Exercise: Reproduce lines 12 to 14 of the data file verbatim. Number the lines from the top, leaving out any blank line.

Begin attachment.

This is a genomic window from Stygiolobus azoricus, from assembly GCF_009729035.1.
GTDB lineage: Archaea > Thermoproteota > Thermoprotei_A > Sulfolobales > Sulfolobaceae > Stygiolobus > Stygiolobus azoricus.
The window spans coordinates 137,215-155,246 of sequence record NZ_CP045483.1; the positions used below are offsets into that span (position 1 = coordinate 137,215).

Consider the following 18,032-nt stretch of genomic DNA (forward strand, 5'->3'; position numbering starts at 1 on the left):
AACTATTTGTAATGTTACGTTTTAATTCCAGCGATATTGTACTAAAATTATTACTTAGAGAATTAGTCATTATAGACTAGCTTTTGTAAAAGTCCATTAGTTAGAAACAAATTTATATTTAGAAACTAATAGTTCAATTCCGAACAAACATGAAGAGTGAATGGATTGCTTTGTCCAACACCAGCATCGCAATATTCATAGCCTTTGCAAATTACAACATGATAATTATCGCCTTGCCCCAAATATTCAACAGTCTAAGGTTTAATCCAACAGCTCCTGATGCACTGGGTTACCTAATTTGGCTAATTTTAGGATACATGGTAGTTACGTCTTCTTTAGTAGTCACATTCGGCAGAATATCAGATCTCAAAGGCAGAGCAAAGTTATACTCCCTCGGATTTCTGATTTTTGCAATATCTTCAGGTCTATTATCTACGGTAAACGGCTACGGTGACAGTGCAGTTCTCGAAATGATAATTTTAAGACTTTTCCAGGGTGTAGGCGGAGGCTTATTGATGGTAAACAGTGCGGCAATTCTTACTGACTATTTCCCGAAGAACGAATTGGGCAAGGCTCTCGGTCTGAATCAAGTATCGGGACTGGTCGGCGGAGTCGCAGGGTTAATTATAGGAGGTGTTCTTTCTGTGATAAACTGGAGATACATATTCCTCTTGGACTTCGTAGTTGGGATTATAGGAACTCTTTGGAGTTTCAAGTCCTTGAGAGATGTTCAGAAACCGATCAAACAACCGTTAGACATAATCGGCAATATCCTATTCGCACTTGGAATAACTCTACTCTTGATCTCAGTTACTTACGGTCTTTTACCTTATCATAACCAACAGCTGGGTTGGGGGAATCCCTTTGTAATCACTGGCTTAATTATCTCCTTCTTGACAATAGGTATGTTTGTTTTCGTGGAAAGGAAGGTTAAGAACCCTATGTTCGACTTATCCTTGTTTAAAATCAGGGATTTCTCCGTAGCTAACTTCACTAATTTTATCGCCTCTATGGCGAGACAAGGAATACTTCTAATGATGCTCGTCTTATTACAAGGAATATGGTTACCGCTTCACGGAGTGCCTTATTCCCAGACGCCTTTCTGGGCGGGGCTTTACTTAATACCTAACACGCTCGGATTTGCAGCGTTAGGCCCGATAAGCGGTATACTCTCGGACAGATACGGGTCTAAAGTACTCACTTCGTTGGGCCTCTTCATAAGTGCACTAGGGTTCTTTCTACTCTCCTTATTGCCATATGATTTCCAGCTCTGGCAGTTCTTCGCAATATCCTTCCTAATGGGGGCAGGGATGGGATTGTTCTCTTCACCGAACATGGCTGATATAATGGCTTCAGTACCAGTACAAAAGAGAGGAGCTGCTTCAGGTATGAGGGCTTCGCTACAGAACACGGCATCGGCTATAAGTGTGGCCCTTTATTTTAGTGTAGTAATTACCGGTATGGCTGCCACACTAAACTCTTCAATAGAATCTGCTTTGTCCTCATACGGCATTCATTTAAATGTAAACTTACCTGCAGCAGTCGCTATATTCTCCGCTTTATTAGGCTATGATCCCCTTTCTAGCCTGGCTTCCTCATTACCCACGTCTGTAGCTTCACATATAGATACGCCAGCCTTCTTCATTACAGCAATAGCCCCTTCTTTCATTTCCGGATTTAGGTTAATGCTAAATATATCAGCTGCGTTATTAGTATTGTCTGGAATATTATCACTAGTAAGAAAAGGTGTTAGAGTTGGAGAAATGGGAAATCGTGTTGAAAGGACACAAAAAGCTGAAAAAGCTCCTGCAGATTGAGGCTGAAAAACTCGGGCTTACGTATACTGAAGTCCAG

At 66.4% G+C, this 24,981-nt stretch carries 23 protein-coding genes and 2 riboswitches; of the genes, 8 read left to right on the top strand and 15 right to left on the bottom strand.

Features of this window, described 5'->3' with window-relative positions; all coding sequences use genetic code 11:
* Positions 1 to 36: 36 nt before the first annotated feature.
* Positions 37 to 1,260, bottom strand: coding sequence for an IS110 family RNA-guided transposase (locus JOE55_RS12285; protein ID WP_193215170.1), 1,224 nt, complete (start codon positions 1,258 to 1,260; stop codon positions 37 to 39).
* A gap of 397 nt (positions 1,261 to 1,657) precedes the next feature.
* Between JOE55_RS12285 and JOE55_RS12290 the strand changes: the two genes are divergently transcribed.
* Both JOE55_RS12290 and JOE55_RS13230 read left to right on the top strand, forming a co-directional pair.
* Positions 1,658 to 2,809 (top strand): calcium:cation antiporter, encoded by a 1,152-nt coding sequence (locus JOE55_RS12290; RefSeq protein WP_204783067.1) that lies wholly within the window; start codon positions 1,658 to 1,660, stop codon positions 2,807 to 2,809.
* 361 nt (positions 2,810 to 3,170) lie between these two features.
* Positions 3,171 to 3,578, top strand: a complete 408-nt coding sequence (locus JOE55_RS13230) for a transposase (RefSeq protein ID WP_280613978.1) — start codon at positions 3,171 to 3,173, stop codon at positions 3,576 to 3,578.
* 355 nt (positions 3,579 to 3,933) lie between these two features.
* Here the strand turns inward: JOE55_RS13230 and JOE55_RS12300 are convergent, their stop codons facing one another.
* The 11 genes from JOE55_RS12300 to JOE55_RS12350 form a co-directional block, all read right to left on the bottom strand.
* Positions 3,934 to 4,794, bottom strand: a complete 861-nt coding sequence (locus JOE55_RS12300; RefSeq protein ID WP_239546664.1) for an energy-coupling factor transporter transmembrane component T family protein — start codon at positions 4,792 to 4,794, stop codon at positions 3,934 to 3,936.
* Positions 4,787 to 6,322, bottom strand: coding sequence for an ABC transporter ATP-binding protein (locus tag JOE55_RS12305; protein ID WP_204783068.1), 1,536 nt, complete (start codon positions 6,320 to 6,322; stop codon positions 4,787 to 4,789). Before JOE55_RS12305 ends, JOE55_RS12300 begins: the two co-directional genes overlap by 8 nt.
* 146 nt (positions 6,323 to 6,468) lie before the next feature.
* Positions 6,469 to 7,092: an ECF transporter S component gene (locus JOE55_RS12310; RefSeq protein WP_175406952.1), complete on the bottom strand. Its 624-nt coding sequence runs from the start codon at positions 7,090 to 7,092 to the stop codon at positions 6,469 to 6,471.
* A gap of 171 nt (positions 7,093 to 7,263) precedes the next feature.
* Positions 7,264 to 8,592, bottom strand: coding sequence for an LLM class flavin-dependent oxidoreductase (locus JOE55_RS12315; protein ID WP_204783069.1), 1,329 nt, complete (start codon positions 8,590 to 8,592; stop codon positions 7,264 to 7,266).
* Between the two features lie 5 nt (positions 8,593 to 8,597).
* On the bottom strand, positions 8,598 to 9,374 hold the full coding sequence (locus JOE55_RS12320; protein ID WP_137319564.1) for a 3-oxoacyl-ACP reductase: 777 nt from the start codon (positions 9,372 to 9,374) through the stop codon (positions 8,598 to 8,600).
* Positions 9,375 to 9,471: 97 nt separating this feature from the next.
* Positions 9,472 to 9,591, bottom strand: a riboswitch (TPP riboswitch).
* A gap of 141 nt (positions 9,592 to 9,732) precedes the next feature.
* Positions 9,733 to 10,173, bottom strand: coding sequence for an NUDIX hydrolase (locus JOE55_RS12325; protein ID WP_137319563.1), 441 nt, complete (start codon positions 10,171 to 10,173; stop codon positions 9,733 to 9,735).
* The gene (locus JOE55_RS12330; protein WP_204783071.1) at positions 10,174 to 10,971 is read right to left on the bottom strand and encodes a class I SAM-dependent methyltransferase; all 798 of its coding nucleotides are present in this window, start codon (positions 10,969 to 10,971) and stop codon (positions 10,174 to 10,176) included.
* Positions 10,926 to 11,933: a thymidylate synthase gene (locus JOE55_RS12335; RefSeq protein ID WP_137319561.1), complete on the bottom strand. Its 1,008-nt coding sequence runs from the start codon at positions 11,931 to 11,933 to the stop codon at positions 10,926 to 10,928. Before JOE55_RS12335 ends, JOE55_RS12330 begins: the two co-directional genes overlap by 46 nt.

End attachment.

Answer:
* Both JOE55_RS12290 and JOE55_RS13230 read left to right on the top strand, forming a co-directional pair.
* Positions 1,658 to 2,809 (top strand): calcium:cation antiporter, encoded by a 1,152-nt coding sequence (locus JOE55_RS12290; RefSeq protein WP_204783067.1) that lies wholly within the window; start codon positions 1,658 to 1,660, stop codon positions 2,807 to 2,809.
* 361 nt (positions 2,810 to 3,170) lie between these two features.